Families have heard the horrific conditions under which 143 mental health patients died in various NGOs after being moved from Life Esidimeni hospital, which former health MEC Qedani Mahlangu repeatedly claimed yesterday she was not aware of at the time.
In the second day of cross-examination in the arbitration hearings into the deaths, Mahlangu was grilled over why she failed to act on several warnings she was given by organisations in the mental health sector, and her own senior managers, of the risks posed by the marathon project.
Organisations including the SA Depression and Anxiety Group, Section 27 and the SA Society of Psychiatrists repeatedly warned the department of risks posed to 1 700 patients, the arbitration heard.
After her several attempts to put the blame on senior management, a visibly exasperated presiding officer, former deputy chief justice Dikgang Moseneke asked: “Why didn’t you take the necessary precautions?
Why didn’t you make sure NGOs were capacitated … that they had money, food, clothing, they had security and that men were not mixed with women users?” She told Moseneke she was given no reason to doubt the transfers would be in order.
This was despite the fact that concerns raised by Section 27 culminated in a failed bid to interdict her from moving adult patients to Takalani Home, where 38 patients eventually died by mid-2016.
Mahlangu said she was unaware the project had such risks, saying had the then head of department, Dr Barney Selebano, given her “correct information”, she wouldn’t have given the goahead.
Selebano, in his testimony last year, said he was scared of Mahlangu and went ahead with the project on her instruction.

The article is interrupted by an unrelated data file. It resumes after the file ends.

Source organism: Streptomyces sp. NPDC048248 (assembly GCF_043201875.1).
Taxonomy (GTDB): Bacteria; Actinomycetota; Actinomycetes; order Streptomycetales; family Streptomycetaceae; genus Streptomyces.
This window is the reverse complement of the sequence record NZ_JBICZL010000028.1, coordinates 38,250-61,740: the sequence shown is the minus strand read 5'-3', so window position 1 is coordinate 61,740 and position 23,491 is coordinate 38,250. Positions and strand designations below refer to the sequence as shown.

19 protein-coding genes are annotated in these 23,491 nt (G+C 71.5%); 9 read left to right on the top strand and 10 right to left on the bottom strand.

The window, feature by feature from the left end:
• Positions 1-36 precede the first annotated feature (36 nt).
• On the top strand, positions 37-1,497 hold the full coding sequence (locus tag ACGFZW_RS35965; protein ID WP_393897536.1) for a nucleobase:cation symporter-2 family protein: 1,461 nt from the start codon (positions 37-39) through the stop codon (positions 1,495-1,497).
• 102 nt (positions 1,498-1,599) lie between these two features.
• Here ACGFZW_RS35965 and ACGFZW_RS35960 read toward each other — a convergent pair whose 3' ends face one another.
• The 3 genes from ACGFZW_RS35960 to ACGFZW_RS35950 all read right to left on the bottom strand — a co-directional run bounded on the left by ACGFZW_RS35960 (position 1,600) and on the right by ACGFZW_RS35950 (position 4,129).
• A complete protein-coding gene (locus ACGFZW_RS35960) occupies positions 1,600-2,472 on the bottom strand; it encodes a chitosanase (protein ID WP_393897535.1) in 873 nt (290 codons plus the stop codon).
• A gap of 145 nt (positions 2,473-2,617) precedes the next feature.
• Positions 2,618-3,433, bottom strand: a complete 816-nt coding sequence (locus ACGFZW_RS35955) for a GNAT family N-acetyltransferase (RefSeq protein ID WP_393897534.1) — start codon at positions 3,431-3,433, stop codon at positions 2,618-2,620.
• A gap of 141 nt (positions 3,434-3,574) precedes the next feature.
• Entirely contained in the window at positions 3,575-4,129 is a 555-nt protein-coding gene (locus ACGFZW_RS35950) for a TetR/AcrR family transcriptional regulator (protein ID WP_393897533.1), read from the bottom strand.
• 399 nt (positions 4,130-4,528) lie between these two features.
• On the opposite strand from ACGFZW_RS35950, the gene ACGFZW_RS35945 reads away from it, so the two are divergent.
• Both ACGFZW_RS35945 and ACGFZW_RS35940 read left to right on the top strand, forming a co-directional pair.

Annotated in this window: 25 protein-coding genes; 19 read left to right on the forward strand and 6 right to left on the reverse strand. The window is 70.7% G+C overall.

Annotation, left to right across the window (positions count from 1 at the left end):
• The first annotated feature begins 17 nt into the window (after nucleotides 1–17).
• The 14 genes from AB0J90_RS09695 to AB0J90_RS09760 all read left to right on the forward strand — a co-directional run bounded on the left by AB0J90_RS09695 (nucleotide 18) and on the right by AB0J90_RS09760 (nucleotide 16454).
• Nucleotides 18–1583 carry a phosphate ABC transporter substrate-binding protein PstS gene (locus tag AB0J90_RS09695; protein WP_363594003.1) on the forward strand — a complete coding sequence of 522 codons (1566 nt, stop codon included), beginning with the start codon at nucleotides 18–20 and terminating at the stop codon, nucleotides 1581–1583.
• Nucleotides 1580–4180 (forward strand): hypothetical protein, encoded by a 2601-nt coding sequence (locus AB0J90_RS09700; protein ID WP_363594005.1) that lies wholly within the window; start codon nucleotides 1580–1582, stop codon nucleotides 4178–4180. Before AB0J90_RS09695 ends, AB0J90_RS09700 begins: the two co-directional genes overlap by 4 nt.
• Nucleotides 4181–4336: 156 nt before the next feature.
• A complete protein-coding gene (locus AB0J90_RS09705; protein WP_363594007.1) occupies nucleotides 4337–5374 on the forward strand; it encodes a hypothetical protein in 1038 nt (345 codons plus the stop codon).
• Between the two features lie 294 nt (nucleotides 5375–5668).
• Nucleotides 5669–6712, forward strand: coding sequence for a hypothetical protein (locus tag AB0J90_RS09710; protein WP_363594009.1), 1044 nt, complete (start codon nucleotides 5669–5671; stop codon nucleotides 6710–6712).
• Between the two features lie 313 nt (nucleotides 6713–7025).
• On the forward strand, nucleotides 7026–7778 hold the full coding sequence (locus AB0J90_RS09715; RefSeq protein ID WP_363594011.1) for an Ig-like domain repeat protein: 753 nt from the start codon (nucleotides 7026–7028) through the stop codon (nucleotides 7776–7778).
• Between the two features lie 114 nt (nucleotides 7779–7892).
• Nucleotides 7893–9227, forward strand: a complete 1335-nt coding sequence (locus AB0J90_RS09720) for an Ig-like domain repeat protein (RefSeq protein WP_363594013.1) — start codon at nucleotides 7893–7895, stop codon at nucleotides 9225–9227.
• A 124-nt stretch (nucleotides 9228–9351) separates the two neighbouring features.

“At no stage was I made aware that the HOD was afraid of me and that he had raised concerns about moving patients with the premier,” she argued yesterday.
In her cross-examination, council for Section 27, Adila Hassan, recounted details of starving patients, a typhoid outbreak and reports of rape, among other harrowing conditions patients were subjected to under Mahlangu’s watch, asking her whether she was aware of them and why she did not act on them at the time.
Mahlangu contended that where she was made aware by her senior managers, she tried her best to intervene; and was largely led to believe the process was going smoothly. Among other reasons, the termination in 2015 was a cost-cutting exercise, according to Mahlangu.
She said the termination was prompted by concerns raised by the auditor-general that the contract was among several not following proper procurement processes as it was repeatedly renewed without going to tender.
Moseneke asked Mahlangu why she did not consider putting the contract out to tender and perhaps awarding it to a better service provider.
He additionally asked why the department resorted to moving patients, rather than considering alternatives. Mahlangu argued that she relied fully on senior management in the process.
- Former Gauteng health MEC Qedani Mahlangu has raised concerns during the Life Esidimeni arbitration, saying she was being harassed and followed.
- She told presiding officer Dikgang Moseneke yesterday that she had alerted community safety MEC Sizakele Nkosi-Malobane that crime intelligence officers approached her at OR Tambo International Airport when she returned from overseas this month and subjected her to an unusual passport check.
- She added that she saw a drone hovering over her house on Tuesday.
- “ I don’t know why I am being harassed,” she said.
- Moseneke indicated that the matter would be looked into.